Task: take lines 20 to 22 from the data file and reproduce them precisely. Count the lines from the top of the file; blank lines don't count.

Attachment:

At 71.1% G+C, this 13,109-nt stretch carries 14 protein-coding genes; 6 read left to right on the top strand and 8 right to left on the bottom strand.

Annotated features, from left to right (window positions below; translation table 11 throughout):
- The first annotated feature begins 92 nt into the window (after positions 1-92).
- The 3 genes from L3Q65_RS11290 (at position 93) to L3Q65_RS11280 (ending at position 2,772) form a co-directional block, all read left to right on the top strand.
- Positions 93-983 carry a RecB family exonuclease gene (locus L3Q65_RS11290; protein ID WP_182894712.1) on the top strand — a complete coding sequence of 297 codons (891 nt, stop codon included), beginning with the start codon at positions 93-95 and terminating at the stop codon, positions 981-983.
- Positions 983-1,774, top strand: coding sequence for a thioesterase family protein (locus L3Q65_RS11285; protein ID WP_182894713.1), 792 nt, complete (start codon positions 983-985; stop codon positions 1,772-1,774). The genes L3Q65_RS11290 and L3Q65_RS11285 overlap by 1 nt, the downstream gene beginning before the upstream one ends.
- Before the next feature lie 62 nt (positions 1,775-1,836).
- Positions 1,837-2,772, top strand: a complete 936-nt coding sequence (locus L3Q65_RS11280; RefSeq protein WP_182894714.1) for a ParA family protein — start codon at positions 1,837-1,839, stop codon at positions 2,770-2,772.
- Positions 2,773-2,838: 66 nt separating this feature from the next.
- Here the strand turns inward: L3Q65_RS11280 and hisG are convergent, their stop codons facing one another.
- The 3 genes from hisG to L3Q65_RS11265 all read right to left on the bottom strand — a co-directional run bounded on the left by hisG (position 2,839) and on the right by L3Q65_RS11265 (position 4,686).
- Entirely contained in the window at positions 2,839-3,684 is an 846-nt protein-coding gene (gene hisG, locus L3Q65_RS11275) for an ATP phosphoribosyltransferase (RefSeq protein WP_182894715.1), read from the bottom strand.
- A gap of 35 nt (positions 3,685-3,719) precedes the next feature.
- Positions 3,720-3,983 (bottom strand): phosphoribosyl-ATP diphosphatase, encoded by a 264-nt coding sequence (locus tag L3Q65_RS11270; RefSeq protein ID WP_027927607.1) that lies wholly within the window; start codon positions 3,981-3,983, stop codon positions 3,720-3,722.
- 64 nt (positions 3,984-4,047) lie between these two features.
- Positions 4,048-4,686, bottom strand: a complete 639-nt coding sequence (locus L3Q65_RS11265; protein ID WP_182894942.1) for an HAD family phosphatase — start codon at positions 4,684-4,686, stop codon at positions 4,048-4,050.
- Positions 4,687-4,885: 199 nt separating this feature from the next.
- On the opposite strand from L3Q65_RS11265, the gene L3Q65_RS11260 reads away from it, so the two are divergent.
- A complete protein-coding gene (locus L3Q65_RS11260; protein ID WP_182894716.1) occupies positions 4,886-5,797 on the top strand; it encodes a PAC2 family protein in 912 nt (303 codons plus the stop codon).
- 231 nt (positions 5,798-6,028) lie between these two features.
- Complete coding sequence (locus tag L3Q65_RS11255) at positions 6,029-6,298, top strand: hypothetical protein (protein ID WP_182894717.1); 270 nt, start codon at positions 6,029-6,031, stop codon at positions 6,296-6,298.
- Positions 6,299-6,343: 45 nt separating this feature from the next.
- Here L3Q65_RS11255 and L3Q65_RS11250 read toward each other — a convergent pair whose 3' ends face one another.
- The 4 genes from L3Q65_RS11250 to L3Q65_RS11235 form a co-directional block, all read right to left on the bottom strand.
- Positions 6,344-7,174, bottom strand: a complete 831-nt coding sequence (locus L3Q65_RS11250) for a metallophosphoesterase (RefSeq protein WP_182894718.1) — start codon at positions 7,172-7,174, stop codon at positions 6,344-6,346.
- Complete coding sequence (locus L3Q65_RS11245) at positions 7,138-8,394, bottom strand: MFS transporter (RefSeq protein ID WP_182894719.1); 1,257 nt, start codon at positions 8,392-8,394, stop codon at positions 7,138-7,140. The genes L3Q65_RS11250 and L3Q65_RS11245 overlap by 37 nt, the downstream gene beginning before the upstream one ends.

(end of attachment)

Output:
- 231 nt (positions 5,798-6,028) lie between these two features.
- Complete coding sequence (locus tag L3Q65_RS11255) at positions 6,029-6,298, top strand: hypothetical protein (protein ID WP_182894717.1); 270 nt, start codon at positions 6,029-6,031, stop codon at positions 6,296-6,298.
- Positions 6,299-6,343: 45 nt separating this feature from the next.